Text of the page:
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Tag archives: Einstein

Hawking’s PhD thesis, Einstein letter up for auction, first zero

By Michael Banks

Page of Stephen Hawking's PhD thesis

Courtesy: University of Cambridge

The PhD thesis of the University of Cambridge physicist Stephen Hawking was made freely available to read this week by the university’s Library’s Office of Scholarly Communication.

Hawking completed his PhD – entitled “Properties of expanding universes” – in 1966 when he was 24 years old. To mark Open Access Week 2017, the 117-page tome was posted on the university’s Apollo open-access repository, which is already home to some 15,000 research articles and 2400 theses.

Yet within hours of Hawking’s opus being posted online, demand was so great that the site crashed. However, according to the university, it was still downloaded more than 60,000 times in the first 24 hours.

“By making my PhD thesis open access, I hope to inspire people around the world to look up at the stars and not down at their feet,” Hawking noted. “Anyone, anywhere in the world should have free, unhindered access to not just my research, but to research of every great and enquiring mind across the spectrum of human understanding.”

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A glimpse of Einstein in Zurich

Looking out over Zurich from the rooftop restaurant at ETH (Courtesy: Sarah Tesh)

A Swiss view: Looking out over Zurich from the rooftop restaurant at ETH Zurich (Courtesy: Sarah Tesh)

By Sarah Tesh

Zurich is one of my favourite cities. Located in the north of Switzerland, it sits at the tip of a glistening, clear lake, with snow-topped mountains in the distance. The buildings are beautiful, the people are friendly and public transport is incredibly efficient. It is also home to multiple world-class science and technology institutes.

So when Physics World was invited to visit two of these facilities, I jumped at the chance to go. Our hosts for the trip were the international organization IBM Research, and ETH Zurich, a STEM-focused university, and the event was a showcase for some of their medical, computer science and quantum-computing research.

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A century ago Einstein sparked the notion of the laser

Another brilliant idea: laser beams illuminate fog (Courtesy: CC BY 2.0/ Jeff Keyzer)

Another brilliant idea: laser beams illuminate fog. (CC BY 2.0/ Jeff Keyzer)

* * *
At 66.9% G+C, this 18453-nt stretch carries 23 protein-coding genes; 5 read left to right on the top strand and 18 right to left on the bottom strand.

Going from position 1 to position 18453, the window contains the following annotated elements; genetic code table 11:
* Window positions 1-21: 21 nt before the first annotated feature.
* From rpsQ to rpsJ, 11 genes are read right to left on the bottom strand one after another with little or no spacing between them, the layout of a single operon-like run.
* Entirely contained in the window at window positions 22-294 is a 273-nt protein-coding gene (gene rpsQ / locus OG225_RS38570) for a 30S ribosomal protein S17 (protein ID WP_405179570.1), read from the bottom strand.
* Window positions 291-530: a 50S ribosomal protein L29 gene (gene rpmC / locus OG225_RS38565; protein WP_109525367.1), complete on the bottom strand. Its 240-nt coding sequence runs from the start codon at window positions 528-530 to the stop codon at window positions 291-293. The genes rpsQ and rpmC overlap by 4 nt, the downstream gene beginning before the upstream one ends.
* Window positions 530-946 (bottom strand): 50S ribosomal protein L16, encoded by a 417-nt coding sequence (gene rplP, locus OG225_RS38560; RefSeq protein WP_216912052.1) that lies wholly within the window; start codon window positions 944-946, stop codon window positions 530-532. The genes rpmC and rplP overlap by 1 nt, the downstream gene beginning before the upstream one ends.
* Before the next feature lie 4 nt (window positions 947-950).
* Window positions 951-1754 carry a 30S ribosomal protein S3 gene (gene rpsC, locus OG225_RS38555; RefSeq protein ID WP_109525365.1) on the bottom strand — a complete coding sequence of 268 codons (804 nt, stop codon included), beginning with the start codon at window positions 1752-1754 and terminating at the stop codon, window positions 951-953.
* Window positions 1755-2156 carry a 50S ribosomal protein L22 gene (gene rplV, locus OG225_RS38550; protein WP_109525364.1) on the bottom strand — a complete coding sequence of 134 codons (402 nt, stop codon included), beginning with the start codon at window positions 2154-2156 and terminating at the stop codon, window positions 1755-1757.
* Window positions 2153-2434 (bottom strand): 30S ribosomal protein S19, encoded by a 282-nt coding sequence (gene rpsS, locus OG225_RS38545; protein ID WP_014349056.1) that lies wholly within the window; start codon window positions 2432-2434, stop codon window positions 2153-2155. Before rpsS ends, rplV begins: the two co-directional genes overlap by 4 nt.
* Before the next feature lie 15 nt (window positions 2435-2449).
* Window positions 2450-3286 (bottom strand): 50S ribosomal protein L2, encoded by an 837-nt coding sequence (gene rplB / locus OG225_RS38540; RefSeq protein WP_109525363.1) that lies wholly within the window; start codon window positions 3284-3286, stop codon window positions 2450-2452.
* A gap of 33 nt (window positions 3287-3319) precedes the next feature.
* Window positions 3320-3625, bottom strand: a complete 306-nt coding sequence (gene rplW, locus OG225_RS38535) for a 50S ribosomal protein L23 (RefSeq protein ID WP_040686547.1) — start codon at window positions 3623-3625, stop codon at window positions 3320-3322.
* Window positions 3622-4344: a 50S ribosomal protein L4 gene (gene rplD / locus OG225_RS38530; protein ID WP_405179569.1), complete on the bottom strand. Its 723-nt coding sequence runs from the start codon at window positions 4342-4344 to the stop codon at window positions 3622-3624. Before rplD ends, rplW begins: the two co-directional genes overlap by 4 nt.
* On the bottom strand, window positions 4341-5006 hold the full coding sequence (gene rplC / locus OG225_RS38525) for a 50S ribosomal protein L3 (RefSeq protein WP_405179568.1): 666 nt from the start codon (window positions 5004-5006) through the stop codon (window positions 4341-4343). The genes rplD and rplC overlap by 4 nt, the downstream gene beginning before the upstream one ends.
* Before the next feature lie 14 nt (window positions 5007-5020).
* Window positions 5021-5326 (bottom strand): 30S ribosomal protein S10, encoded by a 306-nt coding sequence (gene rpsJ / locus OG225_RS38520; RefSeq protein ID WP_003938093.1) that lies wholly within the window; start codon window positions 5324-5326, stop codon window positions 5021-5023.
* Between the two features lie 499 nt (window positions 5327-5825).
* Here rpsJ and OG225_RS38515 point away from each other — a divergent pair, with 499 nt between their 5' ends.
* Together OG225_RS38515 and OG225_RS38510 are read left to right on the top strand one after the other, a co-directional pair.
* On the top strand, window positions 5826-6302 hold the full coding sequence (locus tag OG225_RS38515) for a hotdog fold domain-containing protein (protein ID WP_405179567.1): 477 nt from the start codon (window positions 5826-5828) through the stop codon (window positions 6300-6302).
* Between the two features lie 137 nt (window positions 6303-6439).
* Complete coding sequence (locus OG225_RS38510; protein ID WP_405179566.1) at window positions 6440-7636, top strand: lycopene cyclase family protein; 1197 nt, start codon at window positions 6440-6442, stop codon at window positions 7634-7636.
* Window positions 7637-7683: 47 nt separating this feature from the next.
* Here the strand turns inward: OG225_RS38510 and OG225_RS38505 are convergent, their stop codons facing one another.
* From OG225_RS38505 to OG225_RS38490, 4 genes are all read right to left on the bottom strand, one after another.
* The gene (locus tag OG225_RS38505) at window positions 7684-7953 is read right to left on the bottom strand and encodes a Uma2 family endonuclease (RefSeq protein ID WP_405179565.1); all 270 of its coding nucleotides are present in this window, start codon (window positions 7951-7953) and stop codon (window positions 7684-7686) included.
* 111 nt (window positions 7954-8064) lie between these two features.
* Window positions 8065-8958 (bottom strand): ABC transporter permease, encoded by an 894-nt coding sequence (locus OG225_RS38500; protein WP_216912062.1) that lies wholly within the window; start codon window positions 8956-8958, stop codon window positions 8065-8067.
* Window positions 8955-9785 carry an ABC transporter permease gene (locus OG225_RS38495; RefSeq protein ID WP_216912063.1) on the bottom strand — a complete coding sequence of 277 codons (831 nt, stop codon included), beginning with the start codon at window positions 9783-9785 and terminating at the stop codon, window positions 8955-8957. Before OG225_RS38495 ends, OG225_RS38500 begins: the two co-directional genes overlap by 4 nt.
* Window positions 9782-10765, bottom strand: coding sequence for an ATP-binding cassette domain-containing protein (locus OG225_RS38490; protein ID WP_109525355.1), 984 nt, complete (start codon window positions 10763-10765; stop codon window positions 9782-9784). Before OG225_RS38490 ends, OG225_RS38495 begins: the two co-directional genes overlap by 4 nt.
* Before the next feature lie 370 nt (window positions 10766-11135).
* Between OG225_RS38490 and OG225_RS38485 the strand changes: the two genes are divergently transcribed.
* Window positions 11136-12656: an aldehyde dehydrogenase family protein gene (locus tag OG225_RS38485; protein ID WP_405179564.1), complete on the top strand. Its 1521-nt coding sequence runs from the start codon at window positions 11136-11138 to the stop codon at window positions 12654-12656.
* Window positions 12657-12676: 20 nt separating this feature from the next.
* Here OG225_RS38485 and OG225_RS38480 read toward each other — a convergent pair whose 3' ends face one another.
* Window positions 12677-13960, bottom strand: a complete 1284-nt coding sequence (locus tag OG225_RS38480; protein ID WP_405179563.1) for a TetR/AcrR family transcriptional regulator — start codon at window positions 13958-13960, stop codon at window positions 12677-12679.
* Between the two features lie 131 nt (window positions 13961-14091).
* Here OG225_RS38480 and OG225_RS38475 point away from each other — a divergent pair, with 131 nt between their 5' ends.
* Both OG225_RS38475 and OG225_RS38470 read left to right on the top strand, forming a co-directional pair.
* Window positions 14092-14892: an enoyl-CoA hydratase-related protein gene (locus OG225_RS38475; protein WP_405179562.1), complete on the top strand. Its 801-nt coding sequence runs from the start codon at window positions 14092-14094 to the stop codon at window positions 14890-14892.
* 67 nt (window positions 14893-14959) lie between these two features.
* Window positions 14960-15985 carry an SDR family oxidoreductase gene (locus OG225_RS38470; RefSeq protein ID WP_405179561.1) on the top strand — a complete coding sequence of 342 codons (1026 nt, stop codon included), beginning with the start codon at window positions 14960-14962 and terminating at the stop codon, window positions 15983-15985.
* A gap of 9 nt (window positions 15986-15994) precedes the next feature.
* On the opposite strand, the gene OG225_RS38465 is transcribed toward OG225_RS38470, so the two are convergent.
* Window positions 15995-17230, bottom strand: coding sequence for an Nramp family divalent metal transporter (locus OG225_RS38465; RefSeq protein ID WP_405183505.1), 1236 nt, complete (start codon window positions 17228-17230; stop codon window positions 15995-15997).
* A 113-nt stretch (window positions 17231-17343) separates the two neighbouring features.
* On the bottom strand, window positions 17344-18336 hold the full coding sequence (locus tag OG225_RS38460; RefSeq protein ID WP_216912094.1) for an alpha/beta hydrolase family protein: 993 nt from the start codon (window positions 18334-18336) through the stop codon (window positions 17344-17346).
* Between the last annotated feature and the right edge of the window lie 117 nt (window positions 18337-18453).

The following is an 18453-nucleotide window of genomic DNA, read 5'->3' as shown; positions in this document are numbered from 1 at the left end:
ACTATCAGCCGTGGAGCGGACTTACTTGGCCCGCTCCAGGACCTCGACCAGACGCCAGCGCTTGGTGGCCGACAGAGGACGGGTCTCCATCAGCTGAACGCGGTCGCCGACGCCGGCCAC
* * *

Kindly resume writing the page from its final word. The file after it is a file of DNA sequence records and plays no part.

By Philip Ball 

I just got back from having my broken wrist X-rayed (it’s doing fine, thanks), and noticed that a laser beam was used to position and align the X-ray source. Hardly the most sophisticated use of these optical devices, it’s true, but a little reminder that there’s probably hardly a day goes by in the life of an average urbanite without the laser’s beam of coherent photons impinging on it. From supermarket barcode scanning to broadband fibre-optic telecommunications, lasers are everywhere.

The fundamental idea behind this mainstay of modern life was published one hundred years ago by Albert Einstein. But blink and you’ll miss it in his seminal paper, “The quantum theory of radiation”, published in German in Physikalische Zeitschrift 18 121 (English translation here). Einstein is trying to work out what Max Planck’s “quantum hypothesis” – that the energy of an oscillator must take discrete values equal to some integer multiple of the oscillation frequency times a constant h – implies for the way light interacts with matter.

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Happy birthday Curiosity, overpaid footballers, cheeky Einstein photo sells

By Sarah Tesh, Hamish Johnston and Michael Banks

It’s Mars Curiosity’s 5th birthday tomorrow! The NASA rover touched down on 5 August 2012 and has been exploring the red planet ever since. It has travelled more than 10 miles, studied more than 600 vertical feet of rock and even proved that Mars was once habitable. While a Mars birthday party for Curiosity would be a lonely affair, researchers at NASA Goddard Space Flight Center have programmed the rover to sing “Happy birthday” to itself using its Sample Analysis at Mars (SAM) instrument. To introduce ground samples into the rover, SAM resonates through a range of frequencies, so the researchers programmed the instrument to run through the frequencies of the celebratory song.

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Einstein world record, Spider-Man physics, quantum films and cakes

 

By Sarah Tesh and James Dacey

A world-record-breaking hoard of Albert Einsteins invaded Toronto in Canada on Tuesday 28 March. 404 people gathered in the city’s MaRS Discovery District dressed in the genius’s quintessential blazer and tie, and sporting bushy white wigs and fluffy mustaches. As well as breaking the previous Guinness World Record of 99 Einsteins, the gathering kicked off this year’s Next Einstein Competition. The online contest invites the public to submit ideas that can make the world a better place and awards the winner $10,000 to help them realize it.

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Robots at arXiv, physicist runs for US president, Einstein emojis galore